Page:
Sprinkles of a big splash

The news of the plane crash in Brazil really shook me yesterday. I couldn’t think about anything else all day long, and spent way too much time reading whatever news there was about it online.

It all seemed so near. I had spent a good part of the day before, nay, the week, month, year, thinking of the logistics of going back home in August. I always have to change planes in São Paulo whenever I go home, some times change airports. But this time I actually have a couple of errands to run there, and couldn’t decide whether to stop over for a couple of days, or just carry on with my move. Since I’ll be moving from Canada to Brasilia, maybe it be best to go straight to Brasilia first to drop all the luggage and think about errands in São Paulo after. So I’ve been thinking a lot about this lately, more and more as the moving date approaches.

But this week there was something that made the whole logistics of passing through São Paulo in August even more interesting: one of my colleagues in Toronto would like me to accompany her in a trip to Porto Alegre. So two days ago we were debating whether we should combine it with my trip to São Paulo in August, or make a separate trip in October. We were discussing this two days ago. I’m don’t know what her plans are like now, but I’m sure what happened less than 24 hours after has put a completely different spin on things.

When I went home last Christmas, the effects of the plane crash in the Amazon last September were still very conspicuous (see my post of January 5). It had been the biggest aircrash in Brazilian history up to that point. My aunt works in the airport in Brasília, and she knew people who had died, and people who almost did, but decided to take another plane at the last minute. She had pictures of some of those people. If it hadn’t sunk in yet, seeing the faces and hearing the stories of two of dozens of the passengers that had died really made me go, “wow”. Ramifications were everywhere I looked.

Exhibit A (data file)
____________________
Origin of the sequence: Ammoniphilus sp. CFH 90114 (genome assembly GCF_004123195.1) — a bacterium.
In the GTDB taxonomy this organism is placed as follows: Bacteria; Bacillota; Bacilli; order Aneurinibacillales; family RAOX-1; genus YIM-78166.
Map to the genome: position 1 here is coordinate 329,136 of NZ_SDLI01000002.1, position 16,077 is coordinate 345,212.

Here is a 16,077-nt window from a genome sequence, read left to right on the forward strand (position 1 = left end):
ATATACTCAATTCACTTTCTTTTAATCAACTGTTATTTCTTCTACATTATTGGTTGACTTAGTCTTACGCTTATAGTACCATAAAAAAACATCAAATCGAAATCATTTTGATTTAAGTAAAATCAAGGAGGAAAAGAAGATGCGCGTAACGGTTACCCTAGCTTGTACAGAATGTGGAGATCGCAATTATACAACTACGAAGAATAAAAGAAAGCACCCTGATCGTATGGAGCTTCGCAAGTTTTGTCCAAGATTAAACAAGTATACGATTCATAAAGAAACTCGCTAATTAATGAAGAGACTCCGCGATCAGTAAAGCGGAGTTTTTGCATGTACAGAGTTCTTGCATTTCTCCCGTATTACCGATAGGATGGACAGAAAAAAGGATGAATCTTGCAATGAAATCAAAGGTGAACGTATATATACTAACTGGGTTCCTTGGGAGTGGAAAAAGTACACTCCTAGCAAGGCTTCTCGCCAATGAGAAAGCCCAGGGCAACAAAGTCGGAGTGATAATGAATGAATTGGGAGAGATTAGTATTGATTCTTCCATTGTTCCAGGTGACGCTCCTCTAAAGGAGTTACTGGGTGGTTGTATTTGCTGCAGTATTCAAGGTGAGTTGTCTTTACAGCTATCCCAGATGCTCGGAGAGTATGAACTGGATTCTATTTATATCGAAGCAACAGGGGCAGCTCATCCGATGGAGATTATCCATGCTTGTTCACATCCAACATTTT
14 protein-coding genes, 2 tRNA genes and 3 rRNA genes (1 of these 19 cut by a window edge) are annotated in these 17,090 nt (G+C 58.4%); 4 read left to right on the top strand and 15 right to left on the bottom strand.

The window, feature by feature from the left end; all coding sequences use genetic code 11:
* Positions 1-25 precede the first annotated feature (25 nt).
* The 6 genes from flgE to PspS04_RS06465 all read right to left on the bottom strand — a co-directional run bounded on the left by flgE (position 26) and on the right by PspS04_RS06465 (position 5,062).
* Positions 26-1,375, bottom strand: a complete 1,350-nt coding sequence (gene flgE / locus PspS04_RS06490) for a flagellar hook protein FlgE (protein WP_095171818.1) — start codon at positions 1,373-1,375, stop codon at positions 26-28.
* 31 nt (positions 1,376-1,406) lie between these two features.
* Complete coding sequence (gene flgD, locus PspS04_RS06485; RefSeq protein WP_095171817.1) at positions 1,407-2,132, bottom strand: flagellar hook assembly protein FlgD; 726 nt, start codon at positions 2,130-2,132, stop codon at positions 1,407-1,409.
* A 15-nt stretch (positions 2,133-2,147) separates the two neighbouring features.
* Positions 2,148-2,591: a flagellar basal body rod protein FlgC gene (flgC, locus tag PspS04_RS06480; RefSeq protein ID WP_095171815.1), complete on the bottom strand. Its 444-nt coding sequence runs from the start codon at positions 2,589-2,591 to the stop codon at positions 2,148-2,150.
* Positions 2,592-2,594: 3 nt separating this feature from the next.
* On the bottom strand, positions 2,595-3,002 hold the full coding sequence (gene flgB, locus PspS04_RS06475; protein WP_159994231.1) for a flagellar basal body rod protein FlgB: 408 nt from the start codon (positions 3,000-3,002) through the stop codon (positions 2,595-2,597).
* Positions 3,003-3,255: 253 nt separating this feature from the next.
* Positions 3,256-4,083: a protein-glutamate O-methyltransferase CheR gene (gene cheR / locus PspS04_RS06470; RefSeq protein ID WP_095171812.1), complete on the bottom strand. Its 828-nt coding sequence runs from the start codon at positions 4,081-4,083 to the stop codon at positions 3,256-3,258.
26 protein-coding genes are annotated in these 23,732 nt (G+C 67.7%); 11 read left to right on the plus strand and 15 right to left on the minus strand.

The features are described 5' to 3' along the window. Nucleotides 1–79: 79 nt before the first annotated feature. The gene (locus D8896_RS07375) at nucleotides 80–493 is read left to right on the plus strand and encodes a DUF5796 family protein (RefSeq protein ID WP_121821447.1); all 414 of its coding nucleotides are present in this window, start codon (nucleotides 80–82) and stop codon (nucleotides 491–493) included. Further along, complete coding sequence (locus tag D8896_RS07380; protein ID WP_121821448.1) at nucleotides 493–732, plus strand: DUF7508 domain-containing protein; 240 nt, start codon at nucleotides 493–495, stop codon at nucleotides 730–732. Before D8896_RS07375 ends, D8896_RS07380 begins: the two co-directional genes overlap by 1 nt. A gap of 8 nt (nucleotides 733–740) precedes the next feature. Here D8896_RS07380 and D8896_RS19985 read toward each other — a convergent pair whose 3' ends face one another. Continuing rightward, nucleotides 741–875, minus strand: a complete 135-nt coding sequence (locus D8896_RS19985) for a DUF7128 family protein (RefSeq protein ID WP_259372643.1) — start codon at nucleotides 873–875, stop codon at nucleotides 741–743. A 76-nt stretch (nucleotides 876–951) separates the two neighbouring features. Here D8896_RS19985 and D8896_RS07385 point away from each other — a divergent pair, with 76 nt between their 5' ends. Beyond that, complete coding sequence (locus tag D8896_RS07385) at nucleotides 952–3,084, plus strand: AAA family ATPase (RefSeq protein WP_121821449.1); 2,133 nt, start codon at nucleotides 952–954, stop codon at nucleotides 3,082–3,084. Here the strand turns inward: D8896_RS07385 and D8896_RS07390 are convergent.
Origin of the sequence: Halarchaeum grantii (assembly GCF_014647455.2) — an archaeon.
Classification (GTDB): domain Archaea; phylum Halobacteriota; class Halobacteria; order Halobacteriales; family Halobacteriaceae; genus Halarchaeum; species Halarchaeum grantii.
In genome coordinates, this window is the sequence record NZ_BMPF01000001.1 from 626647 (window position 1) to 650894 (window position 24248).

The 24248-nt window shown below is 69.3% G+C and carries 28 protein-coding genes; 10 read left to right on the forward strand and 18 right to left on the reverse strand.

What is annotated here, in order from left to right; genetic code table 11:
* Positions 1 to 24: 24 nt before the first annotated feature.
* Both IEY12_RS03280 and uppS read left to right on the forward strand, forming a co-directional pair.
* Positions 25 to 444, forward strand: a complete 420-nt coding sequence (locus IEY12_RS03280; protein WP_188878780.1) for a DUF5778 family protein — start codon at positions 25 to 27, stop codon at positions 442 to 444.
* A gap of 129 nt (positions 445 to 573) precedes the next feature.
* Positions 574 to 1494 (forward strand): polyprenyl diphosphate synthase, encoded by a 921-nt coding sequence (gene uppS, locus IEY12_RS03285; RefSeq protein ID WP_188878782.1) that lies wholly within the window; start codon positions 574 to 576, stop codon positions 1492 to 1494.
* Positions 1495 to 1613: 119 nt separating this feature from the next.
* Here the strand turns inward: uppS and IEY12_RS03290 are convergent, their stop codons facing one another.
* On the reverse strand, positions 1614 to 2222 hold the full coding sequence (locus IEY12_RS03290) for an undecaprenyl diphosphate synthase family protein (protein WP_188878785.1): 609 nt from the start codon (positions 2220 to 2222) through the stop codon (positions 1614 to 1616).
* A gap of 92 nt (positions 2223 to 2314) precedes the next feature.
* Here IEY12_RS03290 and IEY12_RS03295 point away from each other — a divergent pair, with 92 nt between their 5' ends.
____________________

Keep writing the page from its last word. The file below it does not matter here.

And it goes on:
These were ripple effects of an accident that had happened months before, in the middle of the rainforest. The one this week was right in the middle of the largest city in South America, less than a year after the other one. Ripple effect intensity goes up exponentially. Shivers go down my spine.

It’s not the proximity of the thing that is so overwhelming. Sure, I do think “this could have been me”. I’ve flown into that airport many times before, and will likely have to do it again. But there’s also something about the sheer magnitude of an accident like this, about the number of people and activities that it affects directly or indirectly, that is just, I don’t know, unfathomable.
I think of the families of each of those 200 people, what they must be thinking now, how their lives have changed all of a sudden. I think of the people who were in the building that was hit, and at the gas station. I think of the cars at the rush hour that missed being hit by an airplane by a hairline. I think of what must have gone in the head not only of the passengers, but of the pilot, and the flight attendants. I think of the people that work in or around that airport, or in any airport or aircraft. And the people that work for or with them. And those who live with or next to them, or know them somehow or other. Something like this affects a lot of people, and it affects them a lot.

So big, so close. Unfathomable, innefable. It makes anything I say or can say about it so shallow in comparison. It’s like complaining of being soaked by the littlest sneeze of a sprinkle of a big splash. So I’ll just stop here, with a moment of respectful silence.

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